Kamari Maxine Clarke holds a Ph.D. in Anthropology from the University of California Santa Cruz (1997) and a Master in the Study of Law from Yale Law School (2002) and a BA from Concordia University (1988). She is currently a Distinguished Professor at the University of Toronto and the Interim Director of the Center for Diaspora and Transnational Studies (CDTS). She holds joint faculty appointments at the Centre for Criminology and Sociolegal Studies, The Faculty of Law, and the Department of Anthropology. She is also an Adjunct Professor at the University of California Los Angeles (UCLA) in the anthropology department with an affiliation at the Promise Institute for Human Rights.
For more than twenty years, she has conducted research on issues related to legal institutions, human rights and international law, religious nationalism and the politics of race and globalization. She has spent her career exploring theoretical questions concerning culture and power and detailing the relationship between new social formations and contemporary problems. One of her key academic contributions has been to demonstrate ethnographically the ways that legal and religious knowledge regimes produce practices that travel globally. In addition to her scholarly work, she has served as a technical advisor to the African Union (AU) legal counsel and produced policy reports to help the AU navigate various international law and United Nations challenges. She has also served as associate editor for the American Anthropologist, the field’s flagship journal and serves on a range of editorial and advisory boards.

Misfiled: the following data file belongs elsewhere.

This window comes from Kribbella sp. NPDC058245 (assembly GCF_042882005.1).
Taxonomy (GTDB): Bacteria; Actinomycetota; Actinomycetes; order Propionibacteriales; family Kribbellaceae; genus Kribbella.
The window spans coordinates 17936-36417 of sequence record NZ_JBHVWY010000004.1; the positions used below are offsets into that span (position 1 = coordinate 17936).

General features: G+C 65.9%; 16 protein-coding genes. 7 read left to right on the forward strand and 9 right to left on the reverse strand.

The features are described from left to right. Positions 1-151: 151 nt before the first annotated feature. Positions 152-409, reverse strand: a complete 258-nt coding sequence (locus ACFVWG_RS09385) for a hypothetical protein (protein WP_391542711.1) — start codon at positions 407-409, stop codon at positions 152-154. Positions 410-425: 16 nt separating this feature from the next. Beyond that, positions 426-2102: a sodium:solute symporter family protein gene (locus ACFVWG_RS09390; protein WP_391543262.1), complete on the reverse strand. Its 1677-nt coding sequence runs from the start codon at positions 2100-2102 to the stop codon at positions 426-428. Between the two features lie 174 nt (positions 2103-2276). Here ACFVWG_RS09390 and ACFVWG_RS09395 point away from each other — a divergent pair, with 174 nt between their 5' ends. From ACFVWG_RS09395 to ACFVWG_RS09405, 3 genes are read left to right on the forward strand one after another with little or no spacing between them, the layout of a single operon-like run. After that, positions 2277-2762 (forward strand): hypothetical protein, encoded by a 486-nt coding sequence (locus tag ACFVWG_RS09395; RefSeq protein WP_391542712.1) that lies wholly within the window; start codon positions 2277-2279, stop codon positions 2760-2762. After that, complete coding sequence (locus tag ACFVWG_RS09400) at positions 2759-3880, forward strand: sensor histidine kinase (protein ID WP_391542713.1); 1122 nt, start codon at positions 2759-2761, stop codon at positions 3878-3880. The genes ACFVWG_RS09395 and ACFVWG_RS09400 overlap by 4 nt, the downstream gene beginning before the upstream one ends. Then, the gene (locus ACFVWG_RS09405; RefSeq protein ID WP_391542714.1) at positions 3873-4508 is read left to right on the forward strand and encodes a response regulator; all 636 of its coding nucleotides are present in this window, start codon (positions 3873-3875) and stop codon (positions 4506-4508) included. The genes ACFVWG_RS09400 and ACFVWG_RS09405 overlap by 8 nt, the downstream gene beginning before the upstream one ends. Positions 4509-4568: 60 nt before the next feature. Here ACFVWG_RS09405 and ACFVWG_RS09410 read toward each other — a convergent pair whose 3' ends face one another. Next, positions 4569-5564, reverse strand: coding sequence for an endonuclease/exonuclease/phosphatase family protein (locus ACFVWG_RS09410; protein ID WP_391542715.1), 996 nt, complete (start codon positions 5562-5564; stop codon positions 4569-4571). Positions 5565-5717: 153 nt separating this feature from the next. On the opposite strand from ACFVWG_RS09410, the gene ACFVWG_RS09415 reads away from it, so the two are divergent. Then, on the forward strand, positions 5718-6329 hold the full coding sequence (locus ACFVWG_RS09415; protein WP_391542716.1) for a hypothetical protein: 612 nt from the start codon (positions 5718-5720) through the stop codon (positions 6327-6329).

Clarke has published nine books (3 monographs and 6 edited volumes) with over 50 peer-refereed journal articles and book chapters. She is the author of Affective Justice: The International Criminal Court and the Pan-Africanist Pushback (2019, Duke), Fictions of Justice (Cambridge, 2010), and Mapping Yorùbá Networks (Duke, 2004). Clarke is the recipient of the 2019 Royal Anthropological Institute’s Amaury Talbot Book Prize, as well as the 2019 finalist for the Elliot Skinner book award for her latest book, Affective Justice (Duke, 2019). She is also a recipient of a Distinguished Chair in Transnational Justice sand Socio-legal Studies and a recipient of the 2021 Guggenheim Prize for career excellence.